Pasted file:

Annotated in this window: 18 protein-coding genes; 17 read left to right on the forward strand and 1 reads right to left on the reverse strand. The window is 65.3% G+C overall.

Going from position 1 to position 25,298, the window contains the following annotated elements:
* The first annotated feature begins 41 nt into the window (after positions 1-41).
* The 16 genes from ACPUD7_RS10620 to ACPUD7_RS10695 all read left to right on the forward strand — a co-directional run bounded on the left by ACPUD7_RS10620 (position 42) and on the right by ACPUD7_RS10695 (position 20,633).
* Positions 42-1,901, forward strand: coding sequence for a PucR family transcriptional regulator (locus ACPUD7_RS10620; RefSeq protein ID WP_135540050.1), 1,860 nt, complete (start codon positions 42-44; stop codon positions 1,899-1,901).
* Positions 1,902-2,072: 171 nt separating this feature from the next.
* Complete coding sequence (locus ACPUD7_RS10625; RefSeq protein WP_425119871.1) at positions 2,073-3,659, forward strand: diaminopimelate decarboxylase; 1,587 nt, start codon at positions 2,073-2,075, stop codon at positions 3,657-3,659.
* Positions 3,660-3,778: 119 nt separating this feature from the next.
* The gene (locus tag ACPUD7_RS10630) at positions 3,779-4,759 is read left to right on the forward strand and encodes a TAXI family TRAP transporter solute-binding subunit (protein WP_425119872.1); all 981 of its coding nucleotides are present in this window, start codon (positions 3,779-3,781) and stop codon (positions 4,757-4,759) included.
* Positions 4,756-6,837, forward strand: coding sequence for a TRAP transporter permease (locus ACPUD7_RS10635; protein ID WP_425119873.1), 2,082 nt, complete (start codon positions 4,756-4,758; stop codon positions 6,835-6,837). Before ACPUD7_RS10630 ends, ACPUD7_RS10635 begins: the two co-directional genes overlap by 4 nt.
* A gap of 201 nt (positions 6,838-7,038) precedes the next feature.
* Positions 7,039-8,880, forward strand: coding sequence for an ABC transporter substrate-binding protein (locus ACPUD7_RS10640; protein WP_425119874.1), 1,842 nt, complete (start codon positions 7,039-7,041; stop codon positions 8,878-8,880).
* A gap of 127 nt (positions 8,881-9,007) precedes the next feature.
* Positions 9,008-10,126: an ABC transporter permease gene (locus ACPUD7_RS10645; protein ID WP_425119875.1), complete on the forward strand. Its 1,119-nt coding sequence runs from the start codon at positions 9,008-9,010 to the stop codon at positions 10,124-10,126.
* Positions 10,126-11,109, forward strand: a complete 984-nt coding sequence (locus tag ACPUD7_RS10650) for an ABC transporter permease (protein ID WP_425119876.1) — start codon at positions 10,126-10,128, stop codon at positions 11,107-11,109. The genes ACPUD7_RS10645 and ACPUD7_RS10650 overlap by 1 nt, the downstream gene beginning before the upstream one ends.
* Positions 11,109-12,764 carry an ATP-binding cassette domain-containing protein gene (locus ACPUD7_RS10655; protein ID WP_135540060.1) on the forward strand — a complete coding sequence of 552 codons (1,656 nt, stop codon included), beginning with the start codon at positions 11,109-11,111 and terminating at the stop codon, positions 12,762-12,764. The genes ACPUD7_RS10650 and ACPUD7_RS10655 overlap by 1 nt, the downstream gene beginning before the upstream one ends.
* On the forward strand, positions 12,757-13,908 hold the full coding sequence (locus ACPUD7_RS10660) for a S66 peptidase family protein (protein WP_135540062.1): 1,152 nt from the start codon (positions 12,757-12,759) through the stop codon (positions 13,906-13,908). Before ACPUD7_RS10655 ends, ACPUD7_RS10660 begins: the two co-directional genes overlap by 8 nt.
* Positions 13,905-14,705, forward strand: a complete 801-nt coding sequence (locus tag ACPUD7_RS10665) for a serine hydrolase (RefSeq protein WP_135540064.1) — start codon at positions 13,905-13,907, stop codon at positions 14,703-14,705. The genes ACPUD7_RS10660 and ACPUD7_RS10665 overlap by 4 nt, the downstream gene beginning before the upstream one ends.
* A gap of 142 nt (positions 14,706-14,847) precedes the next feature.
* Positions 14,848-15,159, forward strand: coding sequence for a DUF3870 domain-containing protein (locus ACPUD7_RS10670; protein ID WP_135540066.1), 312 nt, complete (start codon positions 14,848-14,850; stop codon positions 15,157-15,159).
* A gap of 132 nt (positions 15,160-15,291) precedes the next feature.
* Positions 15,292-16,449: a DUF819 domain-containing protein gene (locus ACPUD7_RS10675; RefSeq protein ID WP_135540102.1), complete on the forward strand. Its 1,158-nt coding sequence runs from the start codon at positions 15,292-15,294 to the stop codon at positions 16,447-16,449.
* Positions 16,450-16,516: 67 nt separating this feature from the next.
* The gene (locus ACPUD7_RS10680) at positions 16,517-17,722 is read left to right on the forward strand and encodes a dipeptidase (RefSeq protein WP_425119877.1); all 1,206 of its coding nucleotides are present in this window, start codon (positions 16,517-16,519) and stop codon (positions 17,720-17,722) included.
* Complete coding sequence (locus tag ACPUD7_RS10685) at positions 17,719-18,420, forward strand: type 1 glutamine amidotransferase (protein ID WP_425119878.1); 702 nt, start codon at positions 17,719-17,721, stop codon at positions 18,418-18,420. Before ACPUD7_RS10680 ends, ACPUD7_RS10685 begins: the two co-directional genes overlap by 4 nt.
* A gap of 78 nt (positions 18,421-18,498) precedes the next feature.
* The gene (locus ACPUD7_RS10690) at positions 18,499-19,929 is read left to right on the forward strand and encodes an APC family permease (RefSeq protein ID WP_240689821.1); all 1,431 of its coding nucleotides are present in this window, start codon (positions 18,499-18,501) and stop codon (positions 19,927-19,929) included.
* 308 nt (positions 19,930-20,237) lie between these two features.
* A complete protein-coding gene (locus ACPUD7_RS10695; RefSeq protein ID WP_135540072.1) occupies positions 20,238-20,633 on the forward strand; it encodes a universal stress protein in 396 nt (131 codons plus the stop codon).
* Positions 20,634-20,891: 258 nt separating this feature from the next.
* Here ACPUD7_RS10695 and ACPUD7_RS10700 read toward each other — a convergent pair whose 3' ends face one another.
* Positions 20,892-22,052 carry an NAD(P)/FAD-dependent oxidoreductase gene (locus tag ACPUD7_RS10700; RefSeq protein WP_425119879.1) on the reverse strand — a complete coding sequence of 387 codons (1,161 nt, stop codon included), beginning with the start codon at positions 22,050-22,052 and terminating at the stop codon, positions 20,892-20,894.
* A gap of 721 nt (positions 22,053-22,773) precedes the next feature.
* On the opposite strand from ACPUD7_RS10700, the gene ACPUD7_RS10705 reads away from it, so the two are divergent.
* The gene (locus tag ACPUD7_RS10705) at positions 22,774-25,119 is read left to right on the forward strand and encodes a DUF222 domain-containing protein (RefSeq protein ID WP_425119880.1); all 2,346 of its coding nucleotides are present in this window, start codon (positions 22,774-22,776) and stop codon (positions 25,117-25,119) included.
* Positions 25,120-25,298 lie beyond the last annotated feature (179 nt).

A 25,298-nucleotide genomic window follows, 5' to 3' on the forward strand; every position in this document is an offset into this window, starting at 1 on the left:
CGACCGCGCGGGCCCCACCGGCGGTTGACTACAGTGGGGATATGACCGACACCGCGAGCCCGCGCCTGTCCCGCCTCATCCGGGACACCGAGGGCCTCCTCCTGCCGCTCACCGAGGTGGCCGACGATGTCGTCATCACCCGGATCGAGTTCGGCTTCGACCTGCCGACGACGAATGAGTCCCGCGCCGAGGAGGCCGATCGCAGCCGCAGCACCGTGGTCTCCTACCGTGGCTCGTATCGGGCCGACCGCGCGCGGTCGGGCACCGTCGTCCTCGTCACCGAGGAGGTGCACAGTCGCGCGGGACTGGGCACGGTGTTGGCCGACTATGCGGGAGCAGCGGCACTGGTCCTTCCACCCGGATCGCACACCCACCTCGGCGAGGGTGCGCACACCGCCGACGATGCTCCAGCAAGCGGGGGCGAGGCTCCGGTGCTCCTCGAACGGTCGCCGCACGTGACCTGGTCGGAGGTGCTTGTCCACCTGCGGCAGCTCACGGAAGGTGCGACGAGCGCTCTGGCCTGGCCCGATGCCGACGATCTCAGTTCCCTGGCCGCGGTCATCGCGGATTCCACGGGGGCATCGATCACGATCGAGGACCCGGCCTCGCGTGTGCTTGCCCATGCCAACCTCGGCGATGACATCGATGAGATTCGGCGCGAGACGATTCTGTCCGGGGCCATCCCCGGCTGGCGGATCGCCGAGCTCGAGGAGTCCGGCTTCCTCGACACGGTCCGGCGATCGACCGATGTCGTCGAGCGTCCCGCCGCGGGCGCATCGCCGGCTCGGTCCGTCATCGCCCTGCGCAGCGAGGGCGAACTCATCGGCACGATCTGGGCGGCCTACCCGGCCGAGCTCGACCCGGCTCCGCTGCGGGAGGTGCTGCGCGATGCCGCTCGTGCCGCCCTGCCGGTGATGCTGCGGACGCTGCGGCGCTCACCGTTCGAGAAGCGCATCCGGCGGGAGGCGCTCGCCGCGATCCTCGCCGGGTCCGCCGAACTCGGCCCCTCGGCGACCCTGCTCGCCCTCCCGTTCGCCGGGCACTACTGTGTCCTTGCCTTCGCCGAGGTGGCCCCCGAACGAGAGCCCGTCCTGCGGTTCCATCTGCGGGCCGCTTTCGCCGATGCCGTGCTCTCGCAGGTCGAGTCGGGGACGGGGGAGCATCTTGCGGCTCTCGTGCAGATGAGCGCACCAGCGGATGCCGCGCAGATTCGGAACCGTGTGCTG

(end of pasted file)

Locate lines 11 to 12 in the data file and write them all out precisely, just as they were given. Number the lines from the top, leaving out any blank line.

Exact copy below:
* A gap of 201 nt (positions 6,838-7,038) precedes the next feature.
* Positions 7,039-8,880, forward strand: coding sequence for an ABC transporter substrate-binding protein (locus ACPUD7_RS10640; protein WP_425119874.1), 1,842 nt, complete (start codon positions 7,039-7,041; stop codon positions 8,878-8,880).